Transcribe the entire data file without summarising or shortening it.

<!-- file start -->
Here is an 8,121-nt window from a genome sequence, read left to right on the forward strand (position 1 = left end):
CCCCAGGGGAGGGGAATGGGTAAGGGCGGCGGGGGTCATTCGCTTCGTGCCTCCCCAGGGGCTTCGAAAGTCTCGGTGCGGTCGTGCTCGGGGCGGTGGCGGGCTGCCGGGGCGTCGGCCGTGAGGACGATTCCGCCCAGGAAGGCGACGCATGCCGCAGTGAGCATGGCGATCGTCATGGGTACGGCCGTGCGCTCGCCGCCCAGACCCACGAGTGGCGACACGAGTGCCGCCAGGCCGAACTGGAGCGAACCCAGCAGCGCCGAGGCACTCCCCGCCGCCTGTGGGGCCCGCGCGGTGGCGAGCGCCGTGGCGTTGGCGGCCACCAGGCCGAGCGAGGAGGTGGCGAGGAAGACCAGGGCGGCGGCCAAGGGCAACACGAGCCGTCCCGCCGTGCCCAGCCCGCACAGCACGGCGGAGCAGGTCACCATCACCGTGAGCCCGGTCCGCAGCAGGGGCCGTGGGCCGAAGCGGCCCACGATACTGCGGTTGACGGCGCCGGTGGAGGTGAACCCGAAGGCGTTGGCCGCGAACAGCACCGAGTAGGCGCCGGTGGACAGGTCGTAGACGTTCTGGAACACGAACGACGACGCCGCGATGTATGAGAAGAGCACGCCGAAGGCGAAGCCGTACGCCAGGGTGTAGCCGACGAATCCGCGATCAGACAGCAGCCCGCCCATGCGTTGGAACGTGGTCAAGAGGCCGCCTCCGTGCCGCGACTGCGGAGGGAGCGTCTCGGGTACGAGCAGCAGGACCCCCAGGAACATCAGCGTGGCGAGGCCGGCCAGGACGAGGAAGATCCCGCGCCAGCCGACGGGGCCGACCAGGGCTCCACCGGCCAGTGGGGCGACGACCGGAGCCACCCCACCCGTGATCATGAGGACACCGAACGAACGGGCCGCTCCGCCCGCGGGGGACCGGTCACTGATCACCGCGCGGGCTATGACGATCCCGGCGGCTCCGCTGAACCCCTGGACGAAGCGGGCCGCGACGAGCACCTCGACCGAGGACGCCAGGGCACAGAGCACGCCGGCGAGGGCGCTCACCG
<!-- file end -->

Here is an 8,121-nt window from a genome sequence, read left to right on the forward strand (position 1 = left end):
CCCCAGGGGAGGGGAATGGGTAAGGGCGGCGGGGGTCATTCGCTTCGTGCCTCCCCAGGGGCTTCGAAAGTCTCGGTGCGGTCGTGCTCGGGGCGGTGGCGGGCTGCCGGGGCGTCGGCCGTGAGGACGATTCCGCCCAGGAAGGCGACGCATGCCGCAGTGAGCATGGCGATCGTCATGGGTACGGCCGTGCGCTCGCCGCCCAGACCCACGAGTGGCGACACGAGTGCCGCCAGGCCGAACTGGAGCGAACCCAGCAGCGCCGAGGCACTCCCCGCCGCCTGTGGGGCCCGCGCGGTGGCGAGCGCCGTGGCGTTGGCGGCCACCAGGCCGAGCGAGGAGGTGGCGAGGAAGACCAGGGCGGCGGCCAAGGGCAACACGAGCCGTCCCGCCGTGCCCAGCCCGCACAGCACGGCGGAGCAGGTCACCATCACCGTGAGCCCGGTCCGCAGCAGGGGCCGTGGGCCGAAGCGGCCCACGATACTGCGGTTGACGGCGCCGGTGGAGGTGAACCCGAAGGCGTTGGCCGCGAACAGCACCGAGTAGGCGCCGGTGGACAGGTCGTAGACGTTCTGGAACACGAACGACGACGCCGCGATGTATGAGAAGAGCACGCCGAAGGCGAAGCCGTACGCCAGGGTGTAGCCGACGAATCCGCGATCAGACAGCAGCCCGCCCATGCGTTGGAACGTGGTCAAGAGGCCGCCTCCGTGCCGCGACTGCGGAGGGAGCGTCTCGGGTACGAGCAGCAGGACCCCCAGGAACATCAGCGTGGCGAGGCCGGCCAGGACGAGGAAGATCCCGCGCCAGCCGACGGGGCCGACCAGGGCTCCACCGGCCAGTGGGGCGACGACCGGAGCCACCCCACCCGTGATCATGAGGACACCGAACGAACGGGCCGCTCCGCCCGCGGGGGACCGGTCACTGATCACCGCGCGGGCTATGACGATCCCGGCGGCTCCGCTGAACCCCTGGACGAAGCGGGCCGCGACGAGCACCTCGACCGAGGACGCCAGGGCACAGAGCACGCCGGCGAGGGCGCTCACCG